Random last thoughts: Omani oil money is new and is not expected to last.  Some people rumored that the Omani's historical memory only goes back to the mid 1950's or after the Jabel al-akhdar war.  Bahla is known for the practicing of black magic.  It was (still currently i think) illegal for people to form women's organizations so community programs typically take place in family compounds.  Women don't like their pictures taken and many females do not have fb.  There is a large population of Swahili speakers that have migrated from Zanzibar.    

I hope this has been somewhat informative.  If you have any more specific questions I will certainly try to answer them.  Good luck and have fun!

Best,
K

2 comments:

Oum Abdul-Aziz said...

Nice information overall. However, I don't think the situation for Omani women is as 'bleak' as this report seems. Most Omani women with higher education work outside their homes. I think you're more likely to find an educated American women who choses to be a stay-at-home mom than you are to find an educated Omani woman who choses that. (Relatively) cheap live-in maids/nannies make a big difference in that too.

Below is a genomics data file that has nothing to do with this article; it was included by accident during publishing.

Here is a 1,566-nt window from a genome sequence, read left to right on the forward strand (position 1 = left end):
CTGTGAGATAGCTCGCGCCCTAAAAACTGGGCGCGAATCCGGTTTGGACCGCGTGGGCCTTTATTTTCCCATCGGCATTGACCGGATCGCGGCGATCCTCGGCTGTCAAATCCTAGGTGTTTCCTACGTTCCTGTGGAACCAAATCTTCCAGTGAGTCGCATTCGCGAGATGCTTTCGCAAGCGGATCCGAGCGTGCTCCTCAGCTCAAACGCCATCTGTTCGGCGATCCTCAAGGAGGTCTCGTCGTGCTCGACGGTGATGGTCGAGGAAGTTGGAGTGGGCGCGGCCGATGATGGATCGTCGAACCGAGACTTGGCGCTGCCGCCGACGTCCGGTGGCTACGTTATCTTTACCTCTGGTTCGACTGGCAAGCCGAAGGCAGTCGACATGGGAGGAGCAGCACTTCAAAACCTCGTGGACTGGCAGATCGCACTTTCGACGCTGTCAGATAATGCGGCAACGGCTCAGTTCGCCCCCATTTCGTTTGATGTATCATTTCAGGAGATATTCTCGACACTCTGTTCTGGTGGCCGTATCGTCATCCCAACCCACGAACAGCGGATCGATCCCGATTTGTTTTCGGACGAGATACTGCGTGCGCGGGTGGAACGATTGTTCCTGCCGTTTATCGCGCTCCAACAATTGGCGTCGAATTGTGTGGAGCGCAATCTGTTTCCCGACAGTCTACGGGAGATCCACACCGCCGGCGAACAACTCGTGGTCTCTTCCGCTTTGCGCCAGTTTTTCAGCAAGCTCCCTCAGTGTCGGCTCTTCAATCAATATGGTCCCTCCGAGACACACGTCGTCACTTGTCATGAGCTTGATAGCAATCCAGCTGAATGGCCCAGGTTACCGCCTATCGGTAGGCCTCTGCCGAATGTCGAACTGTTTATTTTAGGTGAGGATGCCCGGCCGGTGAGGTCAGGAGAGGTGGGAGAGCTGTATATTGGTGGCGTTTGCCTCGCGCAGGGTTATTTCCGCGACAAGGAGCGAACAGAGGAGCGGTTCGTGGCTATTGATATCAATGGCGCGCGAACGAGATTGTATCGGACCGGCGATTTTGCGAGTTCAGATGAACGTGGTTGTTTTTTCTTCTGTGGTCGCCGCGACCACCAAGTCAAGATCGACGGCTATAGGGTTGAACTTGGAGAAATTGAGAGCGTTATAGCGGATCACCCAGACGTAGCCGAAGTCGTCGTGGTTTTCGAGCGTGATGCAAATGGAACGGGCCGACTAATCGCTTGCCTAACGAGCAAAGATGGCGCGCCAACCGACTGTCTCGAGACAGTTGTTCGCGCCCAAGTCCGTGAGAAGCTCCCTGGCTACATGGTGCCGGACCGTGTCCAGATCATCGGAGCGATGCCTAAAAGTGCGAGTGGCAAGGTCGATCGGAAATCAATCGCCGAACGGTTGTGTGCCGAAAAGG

I also wouldn't say that most expats in Oman speak Urdu. You're probably more likely to hear Hindi or Bangali. According to recent census data, expatriates make up nearly 28% of the Oman population, but in Muscat 45% of the residents are expats. These are the figures I've seen for the nationality of expats in Oman:

India 465,660
Bangladesh 107,125
Pakistan 84,658
Indonesia 25,300
Philippines 15,651
Sri Lanka 10,178 (the previous three are almost entirely female domestic workers)
Arab countries 68,986 (including Egypt 29,877, Jordan 7,403, Sudan 6,867, UAE 6,426, Iraq 4,159)
other Asian countries 12,939
Europe 8,541
USA 1,540
other countries 15,565

Colleen Daley said...

Thanks again for your comments. I enjoy having dialogue happen on this blog, and different perspectives presented. To be clear, this letter was sent to me by a 20-something white American, and was her response to my prompt of "What was your experience like in Oman and what do you think I should know before going?"